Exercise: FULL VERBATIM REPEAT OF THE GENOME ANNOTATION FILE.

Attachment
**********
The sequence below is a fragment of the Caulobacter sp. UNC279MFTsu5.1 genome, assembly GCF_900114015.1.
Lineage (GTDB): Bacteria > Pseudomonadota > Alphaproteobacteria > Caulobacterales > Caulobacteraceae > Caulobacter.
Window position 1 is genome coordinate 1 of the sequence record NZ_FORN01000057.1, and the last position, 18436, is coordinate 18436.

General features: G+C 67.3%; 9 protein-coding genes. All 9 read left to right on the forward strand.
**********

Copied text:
The sequence below is a fragment of the Caulobacter sp. UNC279MFTsu5.1 genome, assembly GCF_900114015.1.
Lineage (GTDB): Bacteria > Pseudomonadota > Alphaproteobacteria > Caulobacterales > Caulobacteraceae > Caulobacter.
Window position 1 is genome coordinate 1 of the sequence record NZ_FORN01000057.1, and the last position, 18436, is coordinate 18436.

General features: G+C 67.3%; 9 protein-coding genes. All 9 read left to right on the forward strand.